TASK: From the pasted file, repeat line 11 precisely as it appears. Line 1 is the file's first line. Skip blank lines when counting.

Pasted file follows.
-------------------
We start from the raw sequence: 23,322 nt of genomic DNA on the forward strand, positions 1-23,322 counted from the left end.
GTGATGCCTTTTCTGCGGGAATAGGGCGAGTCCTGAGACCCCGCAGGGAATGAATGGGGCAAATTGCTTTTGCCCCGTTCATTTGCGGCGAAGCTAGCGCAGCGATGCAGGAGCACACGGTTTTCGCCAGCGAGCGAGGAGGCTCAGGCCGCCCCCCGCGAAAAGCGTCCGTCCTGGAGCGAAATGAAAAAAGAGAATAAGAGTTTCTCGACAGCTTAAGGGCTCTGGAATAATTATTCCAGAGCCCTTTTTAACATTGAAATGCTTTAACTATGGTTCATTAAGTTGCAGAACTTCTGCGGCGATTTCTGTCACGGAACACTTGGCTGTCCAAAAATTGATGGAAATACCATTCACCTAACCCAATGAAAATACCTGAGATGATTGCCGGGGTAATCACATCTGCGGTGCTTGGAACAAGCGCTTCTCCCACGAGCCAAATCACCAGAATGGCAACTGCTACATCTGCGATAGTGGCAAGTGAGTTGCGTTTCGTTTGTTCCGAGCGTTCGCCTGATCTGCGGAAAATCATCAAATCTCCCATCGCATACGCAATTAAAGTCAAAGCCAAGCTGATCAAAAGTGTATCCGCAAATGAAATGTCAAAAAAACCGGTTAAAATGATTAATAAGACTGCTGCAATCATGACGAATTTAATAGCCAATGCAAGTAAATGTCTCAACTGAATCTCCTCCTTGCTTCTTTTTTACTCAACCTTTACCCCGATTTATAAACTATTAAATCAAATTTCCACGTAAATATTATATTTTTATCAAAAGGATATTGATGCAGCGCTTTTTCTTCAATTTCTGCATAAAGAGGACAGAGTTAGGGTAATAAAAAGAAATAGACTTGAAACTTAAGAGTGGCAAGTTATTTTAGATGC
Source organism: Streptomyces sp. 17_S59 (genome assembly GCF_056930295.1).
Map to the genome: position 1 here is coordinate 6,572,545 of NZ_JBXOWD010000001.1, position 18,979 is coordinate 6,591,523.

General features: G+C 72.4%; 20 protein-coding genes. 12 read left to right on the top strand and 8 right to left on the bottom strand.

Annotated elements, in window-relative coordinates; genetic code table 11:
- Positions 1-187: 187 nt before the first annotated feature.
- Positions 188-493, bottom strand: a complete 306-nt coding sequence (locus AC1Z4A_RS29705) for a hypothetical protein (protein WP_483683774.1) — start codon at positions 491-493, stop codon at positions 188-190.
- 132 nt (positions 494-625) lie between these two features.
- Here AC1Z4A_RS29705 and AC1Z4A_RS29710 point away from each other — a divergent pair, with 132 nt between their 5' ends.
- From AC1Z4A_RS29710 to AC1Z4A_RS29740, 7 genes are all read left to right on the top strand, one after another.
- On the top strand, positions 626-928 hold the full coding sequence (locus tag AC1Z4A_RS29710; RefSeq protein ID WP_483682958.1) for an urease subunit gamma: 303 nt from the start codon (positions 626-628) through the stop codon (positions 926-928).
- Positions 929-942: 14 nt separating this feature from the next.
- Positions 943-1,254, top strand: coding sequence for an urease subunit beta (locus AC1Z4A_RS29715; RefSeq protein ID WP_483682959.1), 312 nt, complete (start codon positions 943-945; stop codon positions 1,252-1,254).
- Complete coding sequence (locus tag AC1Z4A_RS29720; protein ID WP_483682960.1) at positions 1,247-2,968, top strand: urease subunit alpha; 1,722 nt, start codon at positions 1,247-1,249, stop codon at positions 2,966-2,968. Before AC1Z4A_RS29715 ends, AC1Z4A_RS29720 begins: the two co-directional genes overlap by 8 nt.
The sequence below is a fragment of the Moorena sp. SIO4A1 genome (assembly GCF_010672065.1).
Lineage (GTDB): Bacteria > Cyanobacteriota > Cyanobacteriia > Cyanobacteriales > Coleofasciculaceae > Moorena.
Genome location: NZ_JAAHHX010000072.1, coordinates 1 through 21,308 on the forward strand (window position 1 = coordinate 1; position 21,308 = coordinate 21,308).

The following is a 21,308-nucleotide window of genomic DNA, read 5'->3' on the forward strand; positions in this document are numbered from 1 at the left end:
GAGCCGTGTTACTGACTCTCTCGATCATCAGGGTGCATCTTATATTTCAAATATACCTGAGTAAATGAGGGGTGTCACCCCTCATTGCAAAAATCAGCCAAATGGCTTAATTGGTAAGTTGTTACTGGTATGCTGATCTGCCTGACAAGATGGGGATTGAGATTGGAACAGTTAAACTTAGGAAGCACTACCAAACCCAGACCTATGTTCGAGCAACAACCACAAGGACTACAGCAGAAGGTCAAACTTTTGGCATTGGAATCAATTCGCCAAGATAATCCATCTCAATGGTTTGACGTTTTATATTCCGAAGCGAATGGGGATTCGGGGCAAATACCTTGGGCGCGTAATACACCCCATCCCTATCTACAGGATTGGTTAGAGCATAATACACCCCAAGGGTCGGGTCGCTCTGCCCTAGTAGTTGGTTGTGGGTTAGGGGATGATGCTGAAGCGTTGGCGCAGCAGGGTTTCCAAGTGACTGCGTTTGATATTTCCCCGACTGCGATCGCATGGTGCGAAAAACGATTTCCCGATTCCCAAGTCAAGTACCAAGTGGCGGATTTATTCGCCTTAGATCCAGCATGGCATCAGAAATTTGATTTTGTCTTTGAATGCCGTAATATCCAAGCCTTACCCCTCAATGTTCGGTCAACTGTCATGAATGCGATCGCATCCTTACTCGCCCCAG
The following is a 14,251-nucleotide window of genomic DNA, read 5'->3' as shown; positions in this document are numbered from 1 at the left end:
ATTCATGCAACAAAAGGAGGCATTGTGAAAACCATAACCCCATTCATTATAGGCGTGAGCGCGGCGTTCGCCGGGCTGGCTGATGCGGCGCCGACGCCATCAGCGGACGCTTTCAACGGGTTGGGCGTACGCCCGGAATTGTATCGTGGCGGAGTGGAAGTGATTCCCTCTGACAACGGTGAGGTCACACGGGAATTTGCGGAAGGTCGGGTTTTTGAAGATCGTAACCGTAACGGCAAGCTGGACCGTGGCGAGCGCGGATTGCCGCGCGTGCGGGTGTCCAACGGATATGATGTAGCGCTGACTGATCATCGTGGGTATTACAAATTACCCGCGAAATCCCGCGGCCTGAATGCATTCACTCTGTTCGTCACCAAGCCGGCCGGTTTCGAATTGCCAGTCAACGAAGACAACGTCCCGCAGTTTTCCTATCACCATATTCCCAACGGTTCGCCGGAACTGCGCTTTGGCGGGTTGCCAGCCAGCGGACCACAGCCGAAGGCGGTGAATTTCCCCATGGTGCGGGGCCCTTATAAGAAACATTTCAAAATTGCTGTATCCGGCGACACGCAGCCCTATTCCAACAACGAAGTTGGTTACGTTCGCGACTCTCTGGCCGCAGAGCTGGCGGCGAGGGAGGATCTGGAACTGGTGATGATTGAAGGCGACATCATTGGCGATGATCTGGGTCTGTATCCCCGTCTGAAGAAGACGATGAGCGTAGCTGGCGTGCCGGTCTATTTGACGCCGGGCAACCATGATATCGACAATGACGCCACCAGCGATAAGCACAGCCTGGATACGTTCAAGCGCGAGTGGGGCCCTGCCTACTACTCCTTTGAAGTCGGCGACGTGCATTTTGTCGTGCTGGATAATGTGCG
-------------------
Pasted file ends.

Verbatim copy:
- From AC1Z4A_RS29710 to AC1Z4A_RS29740, 7 genes are all read left to right on the top strand, one after another.